Malaria epidemic and food crisis combine to create a very worrying situation in northern Burundi

Burundi- The international medical aid agency Médecins Sans Frontières (MSF) today expresses alarm about the increasingly worrying situation for the population of northern Burundi who face both an unprecedented malaria epidemic and a food crisis. All possible means must be used to urgently help the population there. MSF urges the World Food Programme (WFP) to provide sufficient food in northern Burundi for a general food distribution to take place. Without this, the consequences could be disastrous.

In the province of Karuzi, an MSF assessment shows a quarter of all children suffer from problems of malnutrition, and the situation is worsening day by day. At least 59 children died during the month of December, 2000.

"The children are coming in a very bad state which reduces their immunity. This makes them more susceptible to malaria and other diseases, resulting in more deaths," explained Andy Durrant, Co-ordinator of MSF in Bujumbura.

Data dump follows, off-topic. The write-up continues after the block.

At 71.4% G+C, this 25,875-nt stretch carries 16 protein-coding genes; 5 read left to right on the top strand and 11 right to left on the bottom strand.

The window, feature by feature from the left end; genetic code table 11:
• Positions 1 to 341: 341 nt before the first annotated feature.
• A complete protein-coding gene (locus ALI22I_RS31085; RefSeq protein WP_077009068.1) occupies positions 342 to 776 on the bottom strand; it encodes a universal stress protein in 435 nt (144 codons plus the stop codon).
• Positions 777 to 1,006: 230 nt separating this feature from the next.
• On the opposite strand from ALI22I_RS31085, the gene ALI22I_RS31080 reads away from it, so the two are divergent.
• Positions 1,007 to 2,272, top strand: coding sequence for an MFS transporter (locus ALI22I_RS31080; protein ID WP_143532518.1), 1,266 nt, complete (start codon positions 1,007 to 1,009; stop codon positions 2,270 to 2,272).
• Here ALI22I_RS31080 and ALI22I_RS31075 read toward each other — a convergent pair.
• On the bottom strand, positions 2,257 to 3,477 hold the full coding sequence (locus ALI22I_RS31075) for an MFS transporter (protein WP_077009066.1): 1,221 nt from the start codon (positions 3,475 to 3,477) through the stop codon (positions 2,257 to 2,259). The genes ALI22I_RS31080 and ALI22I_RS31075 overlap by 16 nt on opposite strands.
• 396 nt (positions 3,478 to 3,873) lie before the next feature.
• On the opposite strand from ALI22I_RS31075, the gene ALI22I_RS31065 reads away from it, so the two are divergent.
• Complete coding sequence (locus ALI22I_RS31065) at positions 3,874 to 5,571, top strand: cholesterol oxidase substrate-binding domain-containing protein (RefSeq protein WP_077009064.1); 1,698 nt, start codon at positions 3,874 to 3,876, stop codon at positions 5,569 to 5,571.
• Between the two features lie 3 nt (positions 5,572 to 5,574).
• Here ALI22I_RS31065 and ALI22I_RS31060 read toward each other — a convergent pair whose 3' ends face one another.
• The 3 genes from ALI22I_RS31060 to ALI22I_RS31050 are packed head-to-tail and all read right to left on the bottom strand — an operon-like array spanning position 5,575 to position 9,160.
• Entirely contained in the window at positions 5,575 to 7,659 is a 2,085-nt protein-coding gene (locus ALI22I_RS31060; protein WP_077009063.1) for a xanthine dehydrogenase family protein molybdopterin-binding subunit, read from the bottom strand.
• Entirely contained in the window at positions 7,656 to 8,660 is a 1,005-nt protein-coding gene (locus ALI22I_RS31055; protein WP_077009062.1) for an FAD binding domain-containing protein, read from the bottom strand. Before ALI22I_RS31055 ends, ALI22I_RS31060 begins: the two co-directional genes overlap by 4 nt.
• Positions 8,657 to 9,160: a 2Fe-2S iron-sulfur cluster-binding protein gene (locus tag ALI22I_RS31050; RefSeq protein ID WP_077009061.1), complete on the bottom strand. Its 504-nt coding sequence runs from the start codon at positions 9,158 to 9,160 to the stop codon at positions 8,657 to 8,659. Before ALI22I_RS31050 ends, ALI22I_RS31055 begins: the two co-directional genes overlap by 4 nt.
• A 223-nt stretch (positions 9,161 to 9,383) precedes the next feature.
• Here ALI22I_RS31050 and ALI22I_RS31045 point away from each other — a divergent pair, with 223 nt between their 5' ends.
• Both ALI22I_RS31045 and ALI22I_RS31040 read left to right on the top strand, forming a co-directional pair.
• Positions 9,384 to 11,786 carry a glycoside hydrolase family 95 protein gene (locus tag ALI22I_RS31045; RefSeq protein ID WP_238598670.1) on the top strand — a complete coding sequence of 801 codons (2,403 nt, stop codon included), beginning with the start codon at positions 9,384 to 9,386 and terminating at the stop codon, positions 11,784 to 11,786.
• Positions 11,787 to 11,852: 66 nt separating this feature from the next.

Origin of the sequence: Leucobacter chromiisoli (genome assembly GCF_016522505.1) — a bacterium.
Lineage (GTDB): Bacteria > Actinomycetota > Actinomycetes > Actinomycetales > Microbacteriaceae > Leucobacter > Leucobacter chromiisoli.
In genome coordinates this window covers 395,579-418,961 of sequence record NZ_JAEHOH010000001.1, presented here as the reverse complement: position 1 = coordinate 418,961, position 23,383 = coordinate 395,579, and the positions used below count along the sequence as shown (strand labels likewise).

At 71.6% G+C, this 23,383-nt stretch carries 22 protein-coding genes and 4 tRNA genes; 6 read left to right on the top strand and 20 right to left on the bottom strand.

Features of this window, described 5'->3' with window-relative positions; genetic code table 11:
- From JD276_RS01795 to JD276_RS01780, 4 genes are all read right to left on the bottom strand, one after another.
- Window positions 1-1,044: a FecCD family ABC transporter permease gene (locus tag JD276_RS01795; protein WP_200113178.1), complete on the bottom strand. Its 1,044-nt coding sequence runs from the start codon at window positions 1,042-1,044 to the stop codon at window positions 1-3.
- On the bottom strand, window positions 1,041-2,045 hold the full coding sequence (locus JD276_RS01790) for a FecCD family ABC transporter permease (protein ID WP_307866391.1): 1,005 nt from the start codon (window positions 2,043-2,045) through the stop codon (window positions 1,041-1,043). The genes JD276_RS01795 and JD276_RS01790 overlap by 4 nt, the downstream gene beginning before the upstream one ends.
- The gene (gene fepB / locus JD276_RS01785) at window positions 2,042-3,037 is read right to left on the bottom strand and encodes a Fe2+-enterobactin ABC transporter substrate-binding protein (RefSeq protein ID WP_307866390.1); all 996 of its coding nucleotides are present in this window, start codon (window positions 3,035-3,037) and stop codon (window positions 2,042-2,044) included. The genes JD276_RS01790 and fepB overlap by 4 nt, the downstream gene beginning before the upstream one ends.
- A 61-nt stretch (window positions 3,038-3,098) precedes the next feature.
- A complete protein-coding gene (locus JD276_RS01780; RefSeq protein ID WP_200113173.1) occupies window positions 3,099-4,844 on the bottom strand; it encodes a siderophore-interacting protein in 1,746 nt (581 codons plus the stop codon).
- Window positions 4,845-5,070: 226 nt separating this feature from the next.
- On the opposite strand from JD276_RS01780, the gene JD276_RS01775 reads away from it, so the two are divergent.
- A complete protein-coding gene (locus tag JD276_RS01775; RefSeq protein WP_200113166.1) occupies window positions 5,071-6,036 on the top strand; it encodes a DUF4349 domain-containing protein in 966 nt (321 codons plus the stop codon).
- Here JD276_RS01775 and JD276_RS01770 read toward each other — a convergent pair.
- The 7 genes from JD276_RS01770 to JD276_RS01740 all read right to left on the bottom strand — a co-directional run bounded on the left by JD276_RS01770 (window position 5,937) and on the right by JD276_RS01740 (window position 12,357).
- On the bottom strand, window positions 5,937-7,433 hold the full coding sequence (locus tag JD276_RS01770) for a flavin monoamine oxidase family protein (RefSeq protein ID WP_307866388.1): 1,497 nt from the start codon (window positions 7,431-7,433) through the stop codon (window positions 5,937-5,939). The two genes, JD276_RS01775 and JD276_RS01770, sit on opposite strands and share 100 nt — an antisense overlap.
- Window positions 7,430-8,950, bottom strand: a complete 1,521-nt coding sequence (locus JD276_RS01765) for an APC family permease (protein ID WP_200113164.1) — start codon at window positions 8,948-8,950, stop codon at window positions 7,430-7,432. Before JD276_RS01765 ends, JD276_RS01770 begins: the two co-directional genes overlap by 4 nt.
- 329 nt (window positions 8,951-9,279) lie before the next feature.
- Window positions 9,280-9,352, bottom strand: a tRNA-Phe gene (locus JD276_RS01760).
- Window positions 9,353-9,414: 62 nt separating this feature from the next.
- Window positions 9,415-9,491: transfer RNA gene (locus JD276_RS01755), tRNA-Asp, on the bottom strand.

MSF runs two therapeutic (intensive) feeding centres and eight supplementary feeding centres, mainly targeting children under 12. Two urgent openings of new therapeutic feeding centres are to take place in Buhiga and Gitaramuka. Around 600 children suffering severe malnutrition need around-the-clock care - which will be provided in these feeding centres. The number of children requiring such care has doubled since November, 2000. MSF's supplementary feeding centres provide weekly extra food rations to about 16,500 people.

Last year's harvest failed. The impending harvest looks likely to be insufficient to meet the needs of the population. The rains came late and when they did come, the rain fell so heavily that floods destroyed many of the crops.

A significant malaria epidemic is currently raging in the north of the country, which has further weakened the population’s strength. The referral hospital in Karuzi, for example, currently has around 300 patients but only 125 beds. Last November, more that 720,000 malaria cases were reported throughout the entire country. In the provinces of Kayanza and Ngozi, the health centres supported by MSF were carrying out 25,000 consultations per week.

In response to this humanitarian crisis, two MSF charter planes left Belgium at the end of December 2000, and a third still left this Saturday with tonnes of logistical material and food items (high-protein peanut paste, high-energy milk etc).

But the affected populations urgently need a general food distribution. The World Food Programme, which is already active in other areas in Burundi, must organise this urgently.

MSF also calls upon relevant donor agencies to support the WFP with funds for this vital work.